Fldigi along with flmsg and flrig (for CAT control of your radio) are used almost exclusively during emergency communication deployments. It's best to keep them updated to the latest version to prevent problems or compatibility issued in a real event.

All three can be used on Windows, Linux and MacOS platforms, making it very easy to use.
| February 02, 2019  |  

Friday, June 15, 2018

Experiences Building an Emergency Go-Box

Several local ARES members have been actively working on "Go-Boxes." Basically, these are self-contained groups of equipment ready to deploy at a moment's notice. Some require unpacking and assembly while some are pretty much open, plug and play.

David (W5CWT) built one that includes both HF and VHF and details it on his own blog. Michael (WX5WMS) has also built one which sits inside a large tub.
| June 15, 2018  |  

Wednesday, April 18, 2018

Lessons learned from regional hospital drill

There were several lessons learned from the recent drill held to practice emergency communications between hospitals and health care facilities in Rusk County. The drill was held in conjunction with a region-wide exercise involving 19 counties in East Texas.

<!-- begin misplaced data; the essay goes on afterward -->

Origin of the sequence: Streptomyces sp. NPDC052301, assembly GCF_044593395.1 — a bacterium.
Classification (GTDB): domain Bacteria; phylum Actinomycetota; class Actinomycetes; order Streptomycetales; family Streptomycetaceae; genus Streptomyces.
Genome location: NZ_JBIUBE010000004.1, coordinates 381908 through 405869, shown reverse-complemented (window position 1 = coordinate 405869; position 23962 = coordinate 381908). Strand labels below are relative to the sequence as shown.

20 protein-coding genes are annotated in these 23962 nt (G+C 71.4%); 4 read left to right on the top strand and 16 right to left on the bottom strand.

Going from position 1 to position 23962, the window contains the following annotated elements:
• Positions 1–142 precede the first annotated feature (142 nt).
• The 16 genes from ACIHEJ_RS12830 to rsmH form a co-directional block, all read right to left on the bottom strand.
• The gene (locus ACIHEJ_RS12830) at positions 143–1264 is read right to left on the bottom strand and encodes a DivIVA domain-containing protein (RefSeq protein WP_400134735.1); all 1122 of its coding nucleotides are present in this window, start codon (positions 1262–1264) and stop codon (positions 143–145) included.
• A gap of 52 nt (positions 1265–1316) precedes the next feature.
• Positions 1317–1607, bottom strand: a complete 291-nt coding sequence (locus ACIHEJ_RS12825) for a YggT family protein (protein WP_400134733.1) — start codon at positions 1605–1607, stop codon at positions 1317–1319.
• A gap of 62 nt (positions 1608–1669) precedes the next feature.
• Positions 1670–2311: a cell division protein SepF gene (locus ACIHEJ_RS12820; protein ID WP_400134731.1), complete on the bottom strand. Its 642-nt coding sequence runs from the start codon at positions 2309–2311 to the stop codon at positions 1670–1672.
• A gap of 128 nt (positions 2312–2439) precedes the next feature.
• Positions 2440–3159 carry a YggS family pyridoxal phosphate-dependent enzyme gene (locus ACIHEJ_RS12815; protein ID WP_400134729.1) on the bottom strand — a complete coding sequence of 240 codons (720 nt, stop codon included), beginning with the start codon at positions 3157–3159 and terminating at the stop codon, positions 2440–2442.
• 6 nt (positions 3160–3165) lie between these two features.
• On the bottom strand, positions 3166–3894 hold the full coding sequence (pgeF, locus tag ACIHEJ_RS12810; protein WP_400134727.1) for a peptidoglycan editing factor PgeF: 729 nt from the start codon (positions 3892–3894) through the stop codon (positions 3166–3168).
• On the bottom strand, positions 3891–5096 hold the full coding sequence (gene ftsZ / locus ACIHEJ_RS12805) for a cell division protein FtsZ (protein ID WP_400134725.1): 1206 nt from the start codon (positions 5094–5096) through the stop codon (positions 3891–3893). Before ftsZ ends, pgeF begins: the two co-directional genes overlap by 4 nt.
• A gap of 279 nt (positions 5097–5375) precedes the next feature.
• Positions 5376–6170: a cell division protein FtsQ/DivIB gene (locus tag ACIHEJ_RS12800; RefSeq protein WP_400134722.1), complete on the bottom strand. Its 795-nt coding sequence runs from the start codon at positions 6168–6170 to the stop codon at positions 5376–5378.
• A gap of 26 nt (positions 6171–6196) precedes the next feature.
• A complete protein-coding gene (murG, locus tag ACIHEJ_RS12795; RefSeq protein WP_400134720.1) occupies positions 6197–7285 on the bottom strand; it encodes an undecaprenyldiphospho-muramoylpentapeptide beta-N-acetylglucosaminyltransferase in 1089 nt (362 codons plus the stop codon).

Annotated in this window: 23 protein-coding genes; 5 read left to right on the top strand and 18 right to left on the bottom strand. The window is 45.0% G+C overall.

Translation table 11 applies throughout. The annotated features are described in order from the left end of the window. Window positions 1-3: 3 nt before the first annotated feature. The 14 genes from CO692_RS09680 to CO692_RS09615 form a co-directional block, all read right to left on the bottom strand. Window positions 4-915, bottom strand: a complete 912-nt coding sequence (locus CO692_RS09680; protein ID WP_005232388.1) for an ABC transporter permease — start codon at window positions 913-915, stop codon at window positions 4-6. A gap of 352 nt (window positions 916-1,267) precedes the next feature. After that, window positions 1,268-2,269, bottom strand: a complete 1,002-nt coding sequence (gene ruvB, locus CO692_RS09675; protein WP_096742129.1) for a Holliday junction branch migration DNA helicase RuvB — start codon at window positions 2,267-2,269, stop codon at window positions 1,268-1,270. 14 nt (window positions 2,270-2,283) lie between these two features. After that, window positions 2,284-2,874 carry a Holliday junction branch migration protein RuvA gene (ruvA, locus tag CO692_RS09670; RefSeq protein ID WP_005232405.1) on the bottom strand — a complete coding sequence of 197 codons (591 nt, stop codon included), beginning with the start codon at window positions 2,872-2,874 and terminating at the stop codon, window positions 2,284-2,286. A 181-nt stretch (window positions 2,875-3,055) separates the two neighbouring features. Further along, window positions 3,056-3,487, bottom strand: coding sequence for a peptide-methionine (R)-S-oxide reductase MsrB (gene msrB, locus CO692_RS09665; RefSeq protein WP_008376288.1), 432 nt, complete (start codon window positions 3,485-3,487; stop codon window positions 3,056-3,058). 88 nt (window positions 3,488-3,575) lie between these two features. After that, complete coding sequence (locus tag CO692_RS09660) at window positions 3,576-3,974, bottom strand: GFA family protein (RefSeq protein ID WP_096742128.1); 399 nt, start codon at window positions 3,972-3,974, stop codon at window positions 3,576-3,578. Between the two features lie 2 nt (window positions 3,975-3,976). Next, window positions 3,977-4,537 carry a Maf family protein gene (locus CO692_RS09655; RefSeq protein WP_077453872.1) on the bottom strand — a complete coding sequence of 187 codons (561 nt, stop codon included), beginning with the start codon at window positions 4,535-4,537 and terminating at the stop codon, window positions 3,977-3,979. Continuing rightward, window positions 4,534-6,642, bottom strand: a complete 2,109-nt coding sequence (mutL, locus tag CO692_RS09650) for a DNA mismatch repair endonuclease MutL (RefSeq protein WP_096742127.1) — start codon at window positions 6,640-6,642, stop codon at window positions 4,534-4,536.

Reception problems were the most common issue arising from the drill with some operators having a difficult time transmitting and receiving while inside a building. Configuration issues also caused some failures in the passing digital traffic using Fldigi and Flmsg.

At the same time, there were several successes including demonstrating the ability to pass information quickly and accurately when all other systems are down.

The drill was covered by local media and the net control operators even made it on the local CBS affiliate's evening news cast.
| April 18, 2018  |  

Thursday, April 5, 2018

Interested in a license class?

We are planning a new Technician License class for anyone interested in getting their first ham Radio license. We are considering several different days and times, trying to accommodate as many people as possible.

All instructors are volunteers and instruction is provided free of charge. There are some recommended study materials which we will discuss during the first session. We will also recommend a first Radio to use once you earn your license. 

| April 05, 2018  |  

Monday, March 26, 2018

Regional Drill Planning Continues

A large group of health care facility managers, hospital staff, emergency response personnel, hams and others met Monday morning for the next round of planning for the upcoming regional exercise. The massive drill will cover 19 counties in East Texas and involve hundreds of agencies.

Locally, ham radio operators working under the Rusk County ARES umbrella will provide critical communication support to a number of agencies and facilities in Rusk County. Most traffic will be passed using voice as well as digital channels using Fldigi.

We are planning at least one more training session for local hams before the actual drill which will run from 1pm - 4pm, Wednesday April 18th.
| March 26, 2018  |